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Nuclear waste dump push will likely put Texas back in federal sights

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Which brings us back to West Texas.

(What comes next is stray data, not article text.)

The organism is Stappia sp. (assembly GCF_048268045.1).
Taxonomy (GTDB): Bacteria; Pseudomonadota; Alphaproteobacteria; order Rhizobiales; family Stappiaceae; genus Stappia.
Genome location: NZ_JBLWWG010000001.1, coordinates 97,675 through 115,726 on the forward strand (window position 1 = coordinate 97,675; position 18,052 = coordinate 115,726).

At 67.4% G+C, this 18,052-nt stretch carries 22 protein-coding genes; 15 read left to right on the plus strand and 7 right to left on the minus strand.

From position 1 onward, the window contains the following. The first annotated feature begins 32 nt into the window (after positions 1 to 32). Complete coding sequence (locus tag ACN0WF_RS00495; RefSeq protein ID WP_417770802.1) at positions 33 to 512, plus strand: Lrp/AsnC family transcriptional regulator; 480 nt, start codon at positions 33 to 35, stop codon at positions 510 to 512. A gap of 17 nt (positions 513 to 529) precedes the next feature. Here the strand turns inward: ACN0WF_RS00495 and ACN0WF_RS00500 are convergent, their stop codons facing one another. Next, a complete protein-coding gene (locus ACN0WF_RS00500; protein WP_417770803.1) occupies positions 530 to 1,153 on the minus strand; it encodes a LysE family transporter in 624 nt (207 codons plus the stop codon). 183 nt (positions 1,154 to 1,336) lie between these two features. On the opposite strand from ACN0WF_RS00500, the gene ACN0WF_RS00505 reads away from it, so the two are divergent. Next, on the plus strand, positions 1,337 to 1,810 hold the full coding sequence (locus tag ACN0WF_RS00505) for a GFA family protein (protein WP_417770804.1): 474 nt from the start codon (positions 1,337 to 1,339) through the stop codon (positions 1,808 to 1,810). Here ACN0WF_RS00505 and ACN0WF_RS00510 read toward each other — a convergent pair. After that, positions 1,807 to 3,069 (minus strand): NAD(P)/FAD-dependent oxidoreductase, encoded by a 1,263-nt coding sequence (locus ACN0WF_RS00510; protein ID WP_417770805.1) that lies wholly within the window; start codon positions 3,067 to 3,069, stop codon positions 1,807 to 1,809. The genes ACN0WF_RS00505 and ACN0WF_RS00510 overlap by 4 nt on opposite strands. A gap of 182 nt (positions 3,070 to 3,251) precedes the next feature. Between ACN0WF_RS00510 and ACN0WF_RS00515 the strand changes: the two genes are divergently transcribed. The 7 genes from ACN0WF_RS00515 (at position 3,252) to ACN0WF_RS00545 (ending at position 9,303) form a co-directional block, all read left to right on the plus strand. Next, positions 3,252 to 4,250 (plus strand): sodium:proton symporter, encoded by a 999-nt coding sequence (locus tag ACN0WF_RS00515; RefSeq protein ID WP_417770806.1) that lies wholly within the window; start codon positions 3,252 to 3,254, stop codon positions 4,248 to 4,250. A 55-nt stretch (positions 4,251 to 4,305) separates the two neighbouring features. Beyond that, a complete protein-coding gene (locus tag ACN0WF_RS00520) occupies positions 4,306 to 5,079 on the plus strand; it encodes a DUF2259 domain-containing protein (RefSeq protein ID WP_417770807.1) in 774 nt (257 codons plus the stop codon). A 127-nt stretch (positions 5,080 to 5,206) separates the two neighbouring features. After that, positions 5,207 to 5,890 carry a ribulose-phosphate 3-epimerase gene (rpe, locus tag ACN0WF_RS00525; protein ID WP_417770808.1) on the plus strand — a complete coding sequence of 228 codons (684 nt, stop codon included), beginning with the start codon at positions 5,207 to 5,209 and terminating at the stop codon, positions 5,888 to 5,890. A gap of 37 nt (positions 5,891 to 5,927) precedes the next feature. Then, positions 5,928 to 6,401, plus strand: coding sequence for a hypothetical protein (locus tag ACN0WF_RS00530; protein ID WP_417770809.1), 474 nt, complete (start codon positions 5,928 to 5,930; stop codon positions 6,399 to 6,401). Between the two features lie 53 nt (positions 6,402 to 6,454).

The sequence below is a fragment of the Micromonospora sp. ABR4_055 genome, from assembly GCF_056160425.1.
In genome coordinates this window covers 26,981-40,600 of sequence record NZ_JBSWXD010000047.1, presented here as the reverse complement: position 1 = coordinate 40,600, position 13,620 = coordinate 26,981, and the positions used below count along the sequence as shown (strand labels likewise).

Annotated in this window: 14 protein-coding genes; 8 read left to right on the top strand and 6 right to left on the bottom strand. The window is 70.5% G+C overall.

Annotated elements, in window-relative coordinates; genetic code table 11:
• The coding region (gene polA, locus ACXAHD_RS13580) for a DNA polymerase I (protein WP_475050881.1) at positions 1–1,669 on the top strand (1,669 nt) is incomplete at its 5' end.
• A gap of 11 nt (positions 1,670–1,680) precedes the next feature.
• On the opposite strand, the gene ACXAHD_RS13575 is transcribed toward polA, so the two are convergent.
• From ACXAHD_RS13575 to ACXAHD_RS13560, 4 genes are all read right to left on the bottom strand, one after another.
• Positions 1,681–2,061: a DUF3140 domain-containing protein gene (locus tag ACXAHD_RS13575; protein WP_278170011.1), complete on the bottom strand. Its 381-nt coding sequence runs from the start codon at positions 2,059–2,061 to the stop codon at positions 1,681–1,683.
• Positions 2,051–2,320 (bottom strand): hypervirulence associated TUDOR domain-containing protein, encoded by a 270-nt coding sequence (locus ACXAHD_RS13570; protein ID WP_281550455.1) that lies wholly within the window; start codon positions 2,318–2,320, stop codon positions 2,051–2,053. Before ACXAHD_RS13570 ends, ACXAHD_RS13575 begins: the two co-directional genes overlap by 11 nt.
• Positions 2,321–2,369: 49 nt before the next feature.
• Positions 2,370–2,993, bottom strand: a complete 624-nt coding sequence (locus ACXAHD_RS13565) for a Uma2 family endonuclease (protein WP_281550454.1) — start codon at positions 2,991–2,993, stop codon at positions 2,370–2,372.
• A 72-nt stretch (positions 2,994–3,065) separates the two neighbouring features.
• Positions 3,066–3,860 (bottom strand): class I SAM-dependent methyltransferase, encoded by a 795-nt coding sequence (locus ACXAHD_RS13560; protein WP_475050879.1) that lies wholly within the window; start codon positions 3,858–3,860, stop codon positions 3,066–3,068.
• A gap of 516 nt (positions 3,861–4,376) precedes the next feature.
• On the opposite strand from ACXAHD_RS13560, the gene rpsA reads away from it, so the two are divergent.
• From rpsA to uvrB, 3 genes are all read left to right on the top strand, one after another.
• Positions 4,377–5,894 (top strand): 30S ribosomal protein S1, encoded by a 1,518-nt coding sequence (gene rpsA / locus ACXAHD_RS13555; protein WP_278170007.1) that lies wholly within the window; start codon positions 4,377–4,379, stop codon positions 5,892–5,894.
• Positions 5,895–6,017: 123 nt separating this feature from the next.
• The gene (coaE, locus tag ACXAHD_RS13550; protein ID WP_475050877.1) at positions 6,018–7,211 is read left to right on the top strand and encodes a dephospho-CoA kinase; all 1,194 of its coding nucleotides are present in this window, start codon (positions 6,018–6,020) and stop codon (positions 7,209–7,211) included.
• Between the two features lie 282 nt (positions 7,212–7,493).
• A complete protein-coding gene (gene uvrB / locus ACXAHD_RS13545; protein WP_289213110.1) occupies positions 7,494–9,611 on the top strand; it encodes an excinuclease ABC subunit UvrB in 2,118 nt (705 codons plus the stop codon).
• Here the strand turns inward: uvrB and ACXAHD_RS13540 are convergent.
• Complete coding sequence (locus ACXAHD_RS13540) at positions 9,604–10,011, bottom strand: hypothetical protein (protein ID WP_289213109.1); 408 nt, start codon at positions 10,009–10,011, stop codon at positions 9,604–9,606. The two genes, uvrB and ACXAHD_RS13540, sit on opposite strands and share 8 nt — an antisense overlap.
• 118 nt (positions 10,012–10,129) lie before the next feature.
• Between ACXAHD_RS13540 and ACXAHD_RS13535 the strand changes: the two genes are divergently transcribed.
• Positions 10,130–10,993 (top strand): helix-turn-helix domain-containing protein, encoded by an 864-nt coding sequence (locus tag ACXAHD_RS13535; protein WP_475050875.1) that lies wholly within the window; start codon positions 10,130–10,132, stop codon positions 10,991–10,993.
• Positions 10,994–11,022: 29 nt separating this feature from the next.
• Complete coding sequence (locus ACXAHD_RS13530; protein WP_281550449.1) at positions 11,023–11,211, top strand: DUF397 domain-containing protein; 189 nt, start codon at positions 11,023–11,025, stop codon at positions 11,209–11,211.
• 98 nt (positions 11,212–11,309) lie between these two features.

If the feds opt for multiple dump locations, the site of the first new low-level radioactive waste dump in decades will likely come under scrutiny. Dallas-based Waste Control Specialists fought hard for and won permits (not without some prominent protest resignations within the TCEQ) for the first new low-level radioactive waste pit approved in years — and with strong local "consensus." Unfortunately, when the talk is of deadly material that will outlive us all, we should be surveying as far as the wind blows and water flows. As bad as the hurricane-prone Gulf Coast is for spent fuel, the highway or rail line is worse, statistically speaking. Despite all this uncertainty, CPS Energy Doyle Beneby told the Express-News two months ago that he expects the nuke industry to get back on track in "three to four years," at which point we could see the City-owned utility to start shopping for nuclear partners again. So this point is for him, too. The problem with the Blue Ribbon report released last week is its failure to consider what Kevin Kamps, a radioactive waste specialist at the D.C.-based advocacy organization Beyond Nuclear, calls the "one essential recommendation" on radioactive waste: "to stop making any more of it." •

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